Sunday, January 9, 2011

Stormy Weather On Storm Chasers!

I try my darndest not to watch reality TV series.
Because they're not real and because everything is hyped to the nth degree.
But I'm making an exception for Storm Chasers which returns Wednesday for ten more action packed episodes.
The way I figure it is this: how can actual tornadoes be made up in any way shape or form.
There are two teams of antagonistic storm chasers out there in this group profile and they're competitive as all heck.
One is headed by extreme chaser Reed Timmer and his gang of Chris Chittick and wary driver Joel Taylor.
And the other crew is headed by IMAX filmmaker Sean Casey and his vehicle that looks like a tank --it's a TIV(Tornado Incept Vehicle).
And the way I'm thinking there must be two more teams from Discovery to record the antics of the two storm chasers, right?
We catch up with both teams in the spring as the tornado season starts to heat up.
Both teams are often after film of the same storm and they're very competitive. But it's the human touch that makes us keen to see how each team fares.
Casey has to tell one trusted employee he's being relegated to the "B" team this year because they just aren't communicating because Casey must make the final decisions what storms to pursue and when to hold back.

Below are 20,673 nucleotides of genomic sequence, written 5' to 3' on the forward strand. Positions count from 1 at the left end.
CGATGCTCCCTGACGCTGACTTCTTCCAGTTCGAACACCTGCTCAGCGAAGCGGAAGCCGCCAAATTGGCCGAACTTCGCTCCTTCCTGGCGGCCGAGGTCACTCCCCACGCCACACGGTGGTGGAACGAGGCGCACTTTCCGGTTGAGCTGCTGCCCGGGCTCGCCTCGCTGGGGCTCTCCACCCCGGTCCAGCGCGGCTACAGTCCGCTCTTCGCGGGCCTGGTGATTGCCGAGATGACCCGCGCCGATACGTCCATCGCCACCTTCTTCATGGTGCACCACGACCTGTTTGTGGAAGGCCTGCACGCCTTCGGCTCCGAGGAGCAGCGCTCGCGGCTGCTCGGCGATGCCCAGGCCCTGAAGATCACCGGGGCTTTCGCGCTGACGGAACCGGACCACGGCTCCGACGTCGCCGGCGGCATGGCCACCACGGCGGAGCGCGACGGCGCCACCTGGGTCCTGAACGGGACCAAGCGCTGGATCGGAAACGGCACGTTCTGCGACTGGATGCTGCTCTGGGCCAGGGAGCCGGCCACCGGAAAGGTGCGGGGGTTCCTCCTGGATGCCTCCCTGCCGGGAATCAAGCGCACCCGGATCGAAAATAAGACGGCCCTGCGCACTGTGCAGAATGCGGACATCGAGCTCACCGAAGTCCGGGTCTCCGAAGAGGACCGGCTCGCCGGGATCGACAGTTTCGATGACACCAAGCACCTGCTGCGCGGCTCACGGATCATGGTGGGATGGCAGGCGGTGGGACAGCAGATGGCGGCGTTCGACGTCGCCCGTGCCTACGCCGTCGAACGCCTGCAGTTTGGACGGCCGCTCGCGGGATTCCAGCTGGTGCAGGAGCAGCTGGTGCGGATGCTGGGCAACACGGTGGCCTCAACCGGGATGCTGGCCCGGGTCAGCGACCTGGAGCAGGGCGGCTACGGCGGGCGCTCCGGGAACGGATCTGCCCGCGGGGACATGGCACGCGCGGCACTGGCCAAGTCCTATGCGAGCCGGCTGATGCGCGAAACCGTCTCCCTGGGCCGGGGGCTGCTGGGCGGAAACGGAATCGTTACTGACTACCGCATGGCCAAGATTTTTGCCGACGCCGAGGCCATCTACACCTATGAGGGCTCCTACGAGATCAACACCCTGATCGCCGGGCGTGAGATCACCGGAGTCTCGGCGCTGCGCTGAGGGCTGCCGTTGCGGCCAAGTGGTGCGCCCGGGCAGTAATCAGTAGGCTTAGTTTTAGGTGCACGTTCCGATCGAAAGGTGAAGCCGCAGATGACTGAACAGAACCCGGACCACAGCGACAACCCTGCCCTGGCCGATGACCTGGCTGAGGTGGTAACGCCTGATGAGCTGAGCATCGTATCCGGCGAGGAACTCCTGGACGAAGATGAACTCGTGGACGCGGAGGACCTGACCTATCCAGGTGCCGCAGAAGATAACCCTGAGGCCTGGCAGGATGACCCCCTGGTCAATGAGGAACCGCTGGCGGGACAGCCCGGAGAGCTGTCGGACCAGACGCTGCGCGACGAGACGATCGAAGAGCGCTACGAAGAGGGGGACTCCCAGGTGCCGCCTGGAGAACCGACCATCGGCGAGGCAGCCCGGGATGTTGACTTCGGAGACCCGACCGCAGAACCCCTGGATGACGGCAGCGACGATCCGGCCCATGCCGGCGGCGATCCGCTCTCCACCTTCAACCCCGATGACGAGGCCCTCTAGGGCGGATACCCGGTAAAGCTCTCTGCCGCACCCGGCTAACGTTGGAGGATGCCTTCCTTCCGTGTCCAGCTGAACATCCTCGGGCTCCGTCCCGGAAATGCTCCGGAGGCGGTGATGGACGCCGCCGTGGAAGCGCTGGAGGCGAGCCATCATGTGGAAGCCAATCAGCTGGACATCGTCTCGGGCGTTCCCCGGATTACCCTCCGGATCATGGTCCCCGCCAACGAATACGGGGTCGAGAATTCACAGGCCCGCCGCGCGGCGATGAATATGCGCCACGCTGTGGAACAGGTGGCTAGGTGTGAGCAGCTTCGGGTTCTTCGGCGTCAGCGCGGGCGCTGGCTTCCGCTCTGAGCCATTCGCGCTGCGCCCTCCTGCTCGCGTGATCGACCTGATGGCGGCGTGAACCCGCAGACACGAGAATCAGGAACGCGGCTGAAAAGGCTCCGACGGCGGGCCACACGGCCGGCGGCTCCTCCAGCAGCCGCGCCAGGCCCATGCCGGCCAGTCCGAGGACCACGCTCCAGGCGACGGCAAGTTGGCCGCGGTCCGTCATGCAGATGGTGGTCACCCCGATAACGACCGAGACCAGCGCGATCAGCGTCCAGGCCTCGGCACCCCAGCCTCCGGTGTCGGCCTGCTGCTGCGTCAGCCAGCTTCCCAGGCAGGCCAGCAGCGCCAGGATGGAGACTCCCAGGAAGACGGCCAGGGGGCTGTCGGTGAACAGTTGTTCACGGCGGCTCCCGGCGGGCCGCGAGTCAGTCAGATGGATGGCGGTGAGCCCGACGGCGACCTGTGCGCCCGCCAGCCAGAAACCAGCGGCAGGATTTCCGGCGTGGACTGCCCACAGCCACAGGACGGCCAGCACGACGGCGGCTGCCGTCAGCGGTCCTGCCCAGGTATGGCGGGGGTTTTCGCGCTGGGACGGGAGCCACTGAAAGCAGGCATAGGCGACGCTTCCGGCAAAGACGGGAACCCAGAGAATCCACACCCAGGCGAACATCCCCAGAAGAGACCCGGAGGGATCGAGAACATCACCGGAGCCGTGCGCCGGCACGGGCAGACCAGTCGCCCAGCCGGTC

Timmer is far more of a vocal enthusiast, ready to have Taylor drive 14 hours across the Southwestern U.S. if tornado warnings are strong enough.
And I'm not giving anything away by stating that the latest series is dedicated to Matt Hughes who passed away on May 26, 2010 at age 30, a suicide.
So human tensions are frequently at a boiling point. In many cases it's a split second decision whether coverage can be provided of a tornado touching down.
The first new episode has its fair share of thrills and dangerous moments --the driver must know when to pull away to prevent loss of life.
And it ends as Timmer and gang drive from Amarillo, Texas, to Yazoo, Missippi in their marathon search for a gigantic twister that leaves dead bodies scattered around the debris.
Their intitial race to shoot footage of the gigantic tornado quickly turns into a race to save lives.

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